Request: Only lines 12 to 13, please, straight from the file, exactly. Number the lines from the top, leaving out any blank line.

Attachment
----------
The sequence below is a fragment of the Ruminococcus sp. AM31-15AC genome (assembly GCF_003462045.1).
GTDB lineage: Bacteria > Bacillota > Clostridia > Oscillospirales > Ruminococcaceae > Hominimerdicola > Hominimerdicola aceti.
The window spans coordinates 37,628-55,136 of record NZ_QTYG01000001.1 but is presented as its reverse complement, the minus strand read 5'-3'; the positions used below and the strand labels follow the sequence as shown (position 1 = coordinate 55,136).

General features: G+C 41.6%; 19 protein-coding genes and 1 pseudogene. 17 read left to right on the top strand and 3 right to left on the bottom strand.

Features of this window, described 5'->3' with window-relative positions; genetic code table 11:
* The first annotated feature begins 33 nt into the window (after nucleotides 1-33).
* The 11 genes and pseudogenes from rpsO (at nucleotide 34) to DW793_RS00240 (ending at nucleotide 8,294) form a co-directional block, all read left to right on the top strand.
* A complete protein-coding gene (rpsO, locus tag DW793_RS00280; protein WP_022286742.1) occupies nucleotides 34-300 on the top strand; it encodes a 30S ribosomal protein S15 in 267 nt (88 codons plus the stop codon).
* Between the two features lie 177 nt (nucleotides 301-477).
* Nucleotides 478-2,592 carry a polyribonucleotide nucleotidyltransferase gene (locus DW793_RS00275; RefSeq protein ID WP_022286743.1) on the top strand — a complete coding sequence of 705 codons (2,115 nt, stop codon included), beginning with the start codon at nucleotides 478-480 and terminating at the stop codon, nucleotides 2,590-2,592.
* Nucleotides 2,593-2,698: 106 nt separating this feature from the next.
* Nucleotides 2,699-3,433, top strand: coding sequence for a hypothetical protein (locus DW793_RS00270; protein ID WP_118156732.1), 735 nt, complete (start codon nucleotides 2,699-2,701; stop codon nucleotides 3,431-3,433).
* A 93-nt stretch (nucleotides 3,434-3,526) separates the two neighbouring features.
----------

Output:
* Nucleotides 2,699-3,433, top strand: coding sequence for a hypothetical protein (locus DW793_RS00270; protein ID WP_118156732.1), 735 nt, complete (start codon nucleotides 2,699-2,701; stop codon nucleotides 3,431-3,433).
* A 93-nt stretch (nucleotides 3,434-3,526) separates the two neighbouring features.